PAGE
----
What do you mean the next to crumble? Doesn't Bank of America's (NYSE:BAC) 90% plunge in the past year qualify as a "crumble"? Of course it does, but investors have very different opinions regarding whether that plunge has been justified.

Some say it's waaaay overdone, and B of A presents the opportunity of a lifetime to purchase a world-class company that will soon resume its dominance. They point to measures like an adequate Tier 1 capital ratio, the backstopping of some of Merrill Lynch's worst assets, synergies of Merrill's wealth advisory unit, and comments by CEO Ken Lewis that another trip to the TARP trough is off the table.

The other side says the second bailout needed to swallow Merrill's losses is a harbinger of things to come. They point to Lewis' years of reckless top-dollar acquisitions, indebtedness to taxpayers to the tune of $45 billion, estimates of billions of dollars more in future credit losses, and a tangible common equity ratio that leaves little, if any, room for error.

Sounds eerily familiar
The last part is the most important. When Citigroup (NYSE:C) recently converted $25 billion of government-preferred stock into common shares, CEO Vikram Pandit said, "This securities exchange has one goal -- to increase our tangible common equity."

Tangible common equity (TCE) is typically an obscure and scarcely mentioned statistic. Investors have long relied on Tier 1 capital ratios and earnings potential to judge a bank's investment merit.

What's changed in the past year is that imploding balance sheets have brought on the possibility of wiping out common shareholders completely. With that bleak reality in place, Tier 1 capital -- which measures a bank's strength irrespective of shareholder classes -- takes a backseat to tangible common equity, which is really what's left over for average Joe shareholders.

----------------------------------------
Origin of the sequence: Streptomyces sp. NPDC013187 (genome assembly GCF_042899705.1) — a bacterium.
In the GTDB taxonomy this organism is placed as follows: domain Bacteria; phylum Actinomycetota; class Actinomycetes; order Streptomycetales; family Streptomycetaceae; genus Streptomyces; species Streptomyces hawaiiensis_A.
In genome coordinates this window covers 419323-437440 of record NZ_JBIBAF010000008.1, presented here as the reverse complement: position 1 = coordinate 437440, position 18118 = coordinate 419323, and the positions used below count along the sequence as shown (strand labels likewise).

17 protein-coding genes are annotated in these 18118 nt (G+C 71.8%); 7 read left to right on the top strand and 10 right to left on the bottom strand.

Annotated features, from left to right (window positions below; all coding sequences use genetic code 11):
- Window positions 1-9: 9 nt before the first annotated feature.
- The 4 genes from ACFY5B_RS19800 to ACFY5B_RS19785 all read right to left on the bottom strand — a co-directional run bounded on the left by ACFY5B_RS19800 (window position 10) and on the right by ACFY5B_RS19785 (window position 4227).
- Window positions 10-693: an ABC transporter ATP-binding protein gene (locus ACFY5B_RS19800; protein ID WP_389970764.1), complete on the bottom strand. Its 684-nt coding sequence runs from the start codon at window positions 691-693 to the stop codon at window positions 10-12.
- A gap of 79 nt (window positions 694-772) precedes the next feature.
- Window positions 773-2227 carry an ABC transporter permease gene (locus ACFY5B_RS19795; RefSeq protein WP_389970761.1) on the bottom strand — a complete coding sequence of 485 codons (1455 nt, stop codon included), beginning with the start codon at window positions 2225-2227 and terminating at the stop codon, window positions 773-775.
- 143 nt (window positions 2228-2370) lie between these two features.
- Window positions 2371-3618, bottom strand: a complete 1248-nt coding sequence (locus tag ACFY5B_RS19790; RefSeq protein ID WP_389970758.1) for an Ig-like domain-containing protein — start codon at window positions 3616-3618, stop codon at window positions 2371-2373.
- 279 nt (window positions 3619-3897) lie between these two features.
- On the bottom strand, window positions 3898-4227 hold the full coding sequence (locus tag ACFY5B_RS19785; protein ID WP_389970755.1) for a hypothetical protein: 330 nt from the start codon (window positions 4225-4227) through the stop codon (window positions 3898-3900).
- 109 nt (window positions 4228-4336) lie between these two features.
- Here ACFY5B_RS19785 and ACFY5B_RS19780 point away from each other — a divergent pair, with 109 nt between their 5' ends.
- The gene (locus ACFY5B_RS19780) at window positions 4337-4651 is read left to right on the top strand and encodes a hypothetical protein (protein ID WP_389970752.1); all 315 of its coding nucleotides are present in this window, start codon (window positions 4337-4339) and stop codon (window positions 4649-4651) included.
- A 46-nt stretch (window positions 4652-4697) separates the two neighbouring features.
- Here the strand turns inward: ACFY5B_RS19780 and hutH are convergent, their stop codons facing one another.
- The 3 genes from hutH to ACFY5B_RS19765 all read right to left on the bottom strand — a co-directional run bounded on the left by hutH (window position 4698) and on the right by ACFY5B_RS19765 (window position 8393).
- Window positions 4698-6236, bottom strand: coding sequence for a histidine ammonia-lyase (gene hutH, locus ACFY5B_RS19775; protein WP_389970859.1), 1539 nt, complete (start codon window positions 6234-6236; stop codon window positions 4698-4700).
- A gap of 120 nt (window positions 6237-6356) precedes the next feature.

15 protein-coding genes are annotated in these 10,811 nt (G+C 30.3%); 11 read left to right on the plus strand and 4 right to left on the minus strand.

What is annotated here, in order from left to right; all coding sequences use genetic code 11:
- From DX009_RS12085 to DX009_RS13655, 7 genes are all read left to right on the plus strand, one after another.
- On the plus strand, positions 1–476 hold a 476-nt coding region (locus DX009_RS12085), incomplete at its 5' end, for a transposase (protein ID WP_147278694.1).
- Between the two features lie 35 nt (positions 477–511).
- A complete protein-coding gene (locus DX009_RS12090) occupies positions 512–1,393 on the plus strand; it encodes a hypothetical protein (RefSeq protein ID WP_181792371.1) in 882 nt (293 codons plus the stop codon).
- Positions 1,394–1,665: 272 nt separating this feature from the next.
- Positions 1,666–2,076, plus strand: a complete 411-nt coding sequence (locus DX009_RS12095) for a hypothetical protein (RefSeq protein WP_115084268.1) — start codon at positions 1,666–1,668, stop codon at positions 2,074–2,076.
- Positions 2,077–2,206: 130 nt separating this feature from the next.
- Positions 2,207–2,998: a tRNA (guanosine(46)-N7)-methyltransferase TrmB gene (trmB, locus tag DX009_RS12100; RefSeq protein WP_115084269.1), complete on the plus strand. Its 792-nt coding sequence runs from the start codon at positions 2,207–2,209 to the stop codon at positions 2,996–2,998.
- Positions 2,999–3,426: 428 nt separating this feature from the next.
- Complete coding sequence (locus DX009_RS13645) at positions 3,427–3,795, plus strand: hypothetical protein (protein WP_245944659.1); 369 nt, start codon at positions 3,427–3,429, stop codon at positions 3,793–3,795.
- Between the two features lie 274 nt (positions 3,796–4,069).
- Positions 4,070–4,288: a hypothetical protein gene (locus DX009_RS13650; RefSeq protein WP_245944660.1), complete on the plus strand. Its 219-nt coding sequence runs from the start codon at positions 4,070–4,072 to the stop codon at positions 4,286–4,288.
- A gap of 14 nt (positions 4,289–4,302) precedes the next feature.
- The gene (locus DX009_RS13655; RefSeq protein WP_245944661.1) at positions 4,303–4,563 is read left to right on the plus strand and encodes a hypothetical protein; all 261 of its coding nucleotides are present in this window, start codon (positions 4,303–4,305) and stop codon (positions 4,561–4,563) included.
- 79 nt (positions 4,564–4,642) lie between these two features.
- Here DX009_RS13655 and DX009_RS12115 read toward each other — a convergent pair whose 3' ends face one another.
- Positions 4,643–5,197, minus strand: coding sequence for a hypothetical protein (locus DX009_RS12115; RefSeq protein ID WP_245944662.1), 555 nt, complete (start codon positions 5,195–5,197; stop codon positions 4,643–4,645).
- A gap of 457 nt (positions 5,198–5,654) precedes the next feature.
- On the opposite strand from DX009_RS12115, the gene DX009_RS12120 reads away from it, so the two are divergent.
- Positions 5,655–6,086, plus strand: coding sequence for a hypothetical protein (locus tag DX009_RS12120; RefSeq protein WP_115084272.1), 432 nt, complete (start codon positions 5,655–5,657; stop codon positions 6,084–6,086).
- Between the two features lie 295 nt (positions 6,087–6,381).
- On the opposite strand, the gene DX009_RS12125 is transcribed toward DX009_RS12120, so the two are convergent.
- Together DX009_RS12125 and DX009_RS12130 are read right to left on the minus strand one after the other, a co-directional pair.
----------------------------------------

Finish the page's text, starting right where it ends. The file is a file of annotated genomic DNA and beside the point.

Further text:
Before Citigroup converted preferred shares into common stock, its TCE ratio stood at 1.5%. With the conversion, the ratio strengthens to 4.4% (which is still low -- banks have historically kept the ratio at around 6%). In other words, someone (either from Citi or the government) concluded 1.5% was dangerously low -- low enough to justify diluting the pants off of exisiting investors -- and that something around 4.4% was necessary, at least for the time being.

Back to B of A. While not nearly as dire as Citi, its TCE ratio, at 2.6%, remains among the lowest of the major banks. Every bank is low these days -- JPMorgan Chase (NYSE:JPM) sits at 3.4%, Wells Fargo (NYSE:WFC) is at 3.2%, Goldman Sachs (NYSE:GS), 4.9%; Morgan Stanley (NYSE:MS), 4.4%. But B of A sticks out as the worst. That's likely why so much pessimism has gathered around this stock in recent months.

So what now?
While comparing B of A to Citigroup is hardly apples to apples, the trend is the same: Banks with dangerously low TCE ratios must raise common capital lest even moderate future losses wipe out shareholders.

For B of A to raise its TCE ratio from 2.6% to the 4.4% Citigroup deemed appropriate would require $43 billion of new capital. With a sub-$4 share price and a market cap under $25 billion, the most sensible way to achieve this is converting existing preferred shares into common stock, just like Citigroup did. That wouldn't be impossible, but it would be extremely dilutive and unnerving to existing investors as the seeds of nationalization begin to sprout. (Look what's happened to Citi shares since the conversion took place.)

Bottom line
The good news is that Bank of America has enough capital to keep it alive, at least for the time being. The bad news for investors is that too much of that capital is in the wrong place -- preferred shares owned by the government. To stabilize and shift capital to where it needs it most -- tangible common equity -- would ultimately be a huge blow to existing shareholders.

The problems plaguing banks today require permanently damaging solutions. Holding out for a rebound once the economy springs back to life misses the point that raising common capital at these levels is severely and permanently harmful to existing investors. Add it up, and the single-digit misery shares are wallowing in today hardly seems unjustified.

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Fool contributor Morgan Housel doesn't own shares in any of the companies mentioned in this articleJPMorgan Chase is a former Motley Fool Income Investor recommendation. The Motley Fool is investors writing for investors.